Eleventh Circuit Holds Filing of Charge with EEOC Constitutes An “Administrative Proceeding”

The United States Court of Appeals for the Eleventh Circuit, applying Georgia law, has held in affirming a lower court’s opinion that an employee’s filing of a charge with the EEOC constitutes an “administrative proceeding,” and thus a “claim” under the policy’s definition. PMTD Rests., LLC v. Houston Cas. Co., 2023 WL 4488189 (11th Cir. July 12, 2023). The EEOC proceeding and a subsequent lawsuit were thus both claims arising from one insured event and deemed made at the time of the EEOC charges, before the relevant policy incepted.

The insured, a restaurant franchise, was insured under an employment practices liability policy providing coverage for employment-based claims of discrimination, among other things. Prior to the policy period, an employee filed with the EEOC a charge of discrimination and a separate charge for retaliation, both of which were dismissed. The insured did not report the matters to its carrier. During the policy period, the employee filed a lawsuit, asserting claims for discrimination and retaliation.

In coverage litigation, the insured and carrier agreed that the EEOC matters and lawsuit were related to one another, but disagreed as to whether the filing of an EEOC charge constituted a “claim” such that the entire “claim” was deemed first made before the policy period. The definition of a “claim” included “any administrative proceeding including but not limited to the [EEOC].” The issue in dispute was whether an employee’s filing of an EEOC charge constitutes an “administrative proceeding” or whether the matter becomes a “proceeding” at the point the EEOC issues a “Letter of Determination.”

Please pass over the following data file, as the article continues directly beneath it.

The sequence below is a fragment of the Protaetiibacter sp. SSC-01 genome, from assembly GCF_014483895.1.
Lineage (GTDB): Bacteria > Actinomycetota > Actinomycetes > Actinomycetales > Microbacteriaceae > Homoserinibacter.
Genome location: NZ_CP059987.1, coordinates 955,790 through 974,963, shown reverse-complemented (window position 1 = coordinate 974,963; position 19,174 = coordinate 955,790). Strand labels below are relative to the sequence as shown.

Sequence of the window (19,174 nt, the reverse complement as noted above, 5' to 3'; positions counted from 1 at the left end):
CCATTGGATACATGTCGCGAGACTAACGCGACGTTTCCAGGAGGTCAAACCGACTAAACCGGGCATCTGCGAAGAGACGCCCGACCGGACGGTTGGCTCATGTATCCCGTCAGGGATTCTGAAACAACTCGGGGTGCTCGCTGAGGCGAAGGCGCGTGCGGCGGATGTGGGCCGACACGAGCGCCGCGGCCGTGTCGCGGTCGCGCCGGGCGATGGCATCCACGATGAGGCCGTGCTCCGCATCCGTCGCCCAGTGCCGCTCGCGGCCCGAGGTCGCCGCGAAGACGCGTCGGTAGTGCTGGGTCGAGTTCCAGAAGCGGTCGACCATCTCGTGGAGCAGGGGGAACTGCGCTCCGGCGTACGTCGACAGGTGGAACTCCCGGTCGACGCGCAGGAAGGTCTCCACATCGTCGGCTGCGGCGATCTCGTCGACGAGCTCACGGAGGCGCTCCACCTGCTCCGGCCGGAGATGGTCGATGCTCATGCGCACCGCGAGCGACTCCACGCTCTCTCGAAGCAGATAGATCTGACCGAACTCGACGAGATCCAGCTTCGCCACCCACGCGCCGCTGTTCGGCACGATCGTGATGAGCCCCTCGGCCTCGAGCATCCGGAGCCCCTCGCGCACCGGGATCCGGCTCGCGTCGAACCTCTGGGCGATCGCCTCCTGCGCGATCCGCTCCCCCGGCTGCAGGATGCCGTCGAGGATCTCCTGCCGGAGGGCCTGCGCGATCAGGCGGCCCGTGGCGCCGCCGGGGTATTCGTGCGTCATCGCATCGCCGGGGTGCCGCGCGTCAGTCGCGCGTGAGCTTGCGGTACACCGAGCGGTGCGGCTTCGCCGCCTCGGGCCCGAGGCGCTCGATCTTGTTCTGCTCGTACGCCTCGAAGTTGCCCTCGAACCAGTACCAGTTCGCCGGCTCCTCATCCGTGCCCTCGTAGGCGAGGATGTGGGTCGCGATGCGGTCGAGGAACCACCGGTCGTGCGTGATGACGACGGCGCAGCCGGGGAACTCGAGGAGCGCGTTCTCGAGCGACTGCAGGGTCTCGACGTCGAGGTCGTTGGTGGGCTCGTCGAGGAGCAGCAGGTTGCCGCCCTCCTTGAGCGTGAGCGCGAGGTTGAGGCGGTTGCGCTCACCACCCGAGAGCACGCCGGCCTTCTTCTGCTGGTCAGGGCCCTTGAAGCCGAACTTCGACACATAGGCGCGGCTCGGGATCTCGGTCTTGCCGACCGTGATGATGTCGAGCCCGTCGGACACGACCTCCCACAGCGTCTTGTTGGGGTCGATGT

The Eleventh Circuit considered the ordinary meaning of the phrase, “administrative proceeding,” which encompasses an agency’s investigation. The court held that, “[b]ecause a charge of discrimination filed with the EEOC triggers an EEOC investigation into the alleged acts of discrimination, the filing of an EEOC charge qualifies as a ‘claim’ under the Policy.” As a result, the claim was not first made during the policy period.

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